“American Bar Association, in its role as an accreditor, should not be partisan in [the current culture] war”
I’m quoted in an article in The Epoch Times on today’s legal education culture war: “[ABA] decisions should be based solely on academic criteria and how we best train lawyers, not how we best train lawyers who follow a particular ideology.”
This author was recently quoted in an article about “progressive” pressures on American legal education that appeared in The Epoch Times. Author Ross Muscato writes:
A broad-ranging and growing progressive movement in American legal education and higher education is upending and reforming policies and practices in pursuit of increasing diversity in student bodies, as The Epoch Times reported recently.
“Increasing diversity” means increasing the percentage of racial and ethnic minority admissions. As the pending Supreme Court cases brought by Students for Fair Admissions makes clear, “diversity” boils down to discriminatory admissions.
Much of the article focuses on the American Bar Association’s move to make law school admissions tests (usually the LSAT) optional, and the decision of several highly-rated law schools to stop cooperating with U.S. News & World Report’s law school rankings. LIF has covered both.
Here are my comments as quoted in the article:
The Legal Insurrection Foundation is a conservative organization that has been a consistent and pointed critic of what it views as the ABA’s push to integrate woke policies into the teaching and practice of law.
“We are in a culture war in this country,” said Johanna Markind, counsel to Legal Insurrection Foundation, in a conversation with The Epoch Times.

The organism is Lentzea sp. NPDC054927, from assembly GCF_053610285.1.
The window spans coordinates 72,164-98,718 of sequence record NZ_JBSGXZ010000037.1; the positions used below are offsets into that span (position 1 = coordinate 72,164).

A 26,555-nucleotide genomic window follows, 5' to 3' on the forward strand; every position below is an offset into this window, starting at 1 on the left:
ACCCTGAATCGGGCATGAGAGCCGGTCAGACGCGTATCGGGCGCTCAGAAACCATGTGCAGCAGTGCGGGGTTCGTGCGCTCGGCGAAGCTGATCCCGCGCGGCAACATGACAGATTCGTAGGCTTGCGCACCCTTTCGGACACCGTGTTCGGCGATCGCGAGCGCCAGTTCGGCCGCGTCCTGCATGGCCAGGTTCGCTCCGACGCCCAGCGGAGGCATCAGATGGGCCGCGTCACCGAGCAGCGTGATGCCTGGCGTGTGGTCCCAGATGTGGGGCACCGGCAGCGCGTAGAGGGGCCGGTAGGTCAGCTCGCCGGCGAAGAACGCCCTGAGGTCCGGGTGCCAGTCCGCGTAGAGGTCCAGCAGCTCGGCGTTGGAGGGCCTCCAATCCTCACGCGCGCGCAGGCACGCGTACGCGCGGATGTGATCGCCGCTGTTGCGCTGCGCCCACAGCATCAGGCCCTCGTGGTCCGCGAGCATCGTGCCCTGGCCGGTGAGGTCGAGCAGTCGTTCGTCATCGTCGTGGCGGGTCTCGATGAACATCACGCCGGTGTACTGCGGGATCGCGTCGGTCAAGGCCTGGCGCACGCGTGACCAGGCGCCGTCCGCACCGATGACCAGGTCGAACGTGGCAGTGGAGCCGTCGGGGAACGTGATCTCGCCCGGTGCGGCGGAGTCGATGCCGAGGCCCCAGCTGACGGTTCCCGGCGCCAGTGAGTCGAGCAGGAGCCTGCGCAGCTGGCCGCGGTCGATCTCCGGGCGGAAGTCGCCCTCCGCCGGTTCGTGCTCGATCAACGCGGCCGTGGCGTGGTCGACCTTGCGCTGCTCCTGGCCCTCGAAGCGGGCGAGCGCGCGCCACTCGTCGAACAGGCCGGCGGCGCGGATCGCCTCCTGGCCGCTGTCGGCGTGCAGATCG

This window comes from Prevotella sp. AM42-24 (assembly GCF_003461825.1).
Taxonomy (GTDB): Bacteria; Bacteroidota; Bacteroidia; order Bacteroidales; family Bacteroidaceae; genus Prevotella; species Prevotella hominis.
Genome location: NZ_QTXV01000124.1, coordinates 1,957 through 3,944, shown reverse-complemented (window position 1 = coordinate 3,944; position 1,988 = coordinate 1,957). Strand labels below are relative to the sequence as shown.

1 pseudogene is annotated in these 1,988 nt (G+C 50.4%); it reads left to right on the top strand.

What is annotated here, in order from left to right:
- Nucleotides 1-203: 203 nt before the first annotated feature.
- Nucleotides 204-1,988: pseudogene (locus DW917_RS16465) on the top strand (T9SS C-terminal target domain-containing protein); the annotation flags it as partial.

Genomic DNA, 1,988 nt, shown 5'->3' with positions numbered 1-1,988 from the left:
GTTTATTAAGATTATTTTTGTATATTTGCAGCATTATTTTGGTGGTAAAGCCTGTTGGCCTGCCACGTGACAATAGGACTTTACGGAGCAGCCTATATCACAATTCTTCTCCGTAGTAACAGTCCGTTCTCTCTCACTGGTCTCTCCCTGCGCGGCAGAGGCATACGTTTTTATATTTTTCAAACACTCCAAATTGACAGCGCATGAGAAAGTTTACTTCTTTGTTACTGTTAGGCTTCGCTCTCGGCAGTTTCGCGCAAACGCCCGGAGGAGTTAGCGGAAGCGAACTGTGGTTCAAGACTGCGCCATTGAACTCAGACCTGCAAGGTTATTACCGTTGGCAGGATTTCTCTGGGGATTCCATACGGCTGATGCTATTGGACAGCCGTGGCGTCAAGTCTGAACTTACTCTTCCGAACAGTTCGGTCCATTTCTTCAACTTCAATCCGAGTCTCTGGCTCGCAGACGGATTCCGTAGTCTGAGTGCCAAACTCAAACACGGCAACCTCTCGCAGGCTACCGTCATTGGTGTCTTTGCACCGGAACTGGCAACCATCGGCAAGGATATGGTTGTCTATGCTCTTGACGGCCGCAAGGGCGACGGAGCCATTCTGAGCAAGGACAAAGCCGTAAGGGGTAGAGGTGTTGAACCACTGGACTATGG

“The American Bar Association, in its role as an accreditor, should not be partisan in that war. Its decisions should be based solely on academic criteria and how we best train lawyers, not how we best train lawyers who follow a particular ideology.
“ABA promotes ideology in other ways besides whether or not to drop the LSAT.
“In 2016, for example, it added a provision to its Model Rule of Professional Conduct 8.4 in such a way as to allow a ‘heckler’s veto,’ which would bar lawyers from saying something that another person might consider harassing or discriminatory, and subject lawyers to sanctions for doing so.
“Imagine, for example, that a lawyer batting the breeze in his law firm mentions the pending Supreme Court cases against Harvard and the University of North Carolina [cases challenging the constitutionality of affirmative action], and says he thinks the Supreme Court should prohibit racial discrimination in college admissions.
“Now imagine further that someone in the office takes offense to that and reports him for making a discriminatory remark. Sound ridiculous? It’s not so different from what got Professor Joshua Katz fired from a tenured position at Princeton; he was branded a race-baiter for opposing demands for race-based favoritism.”
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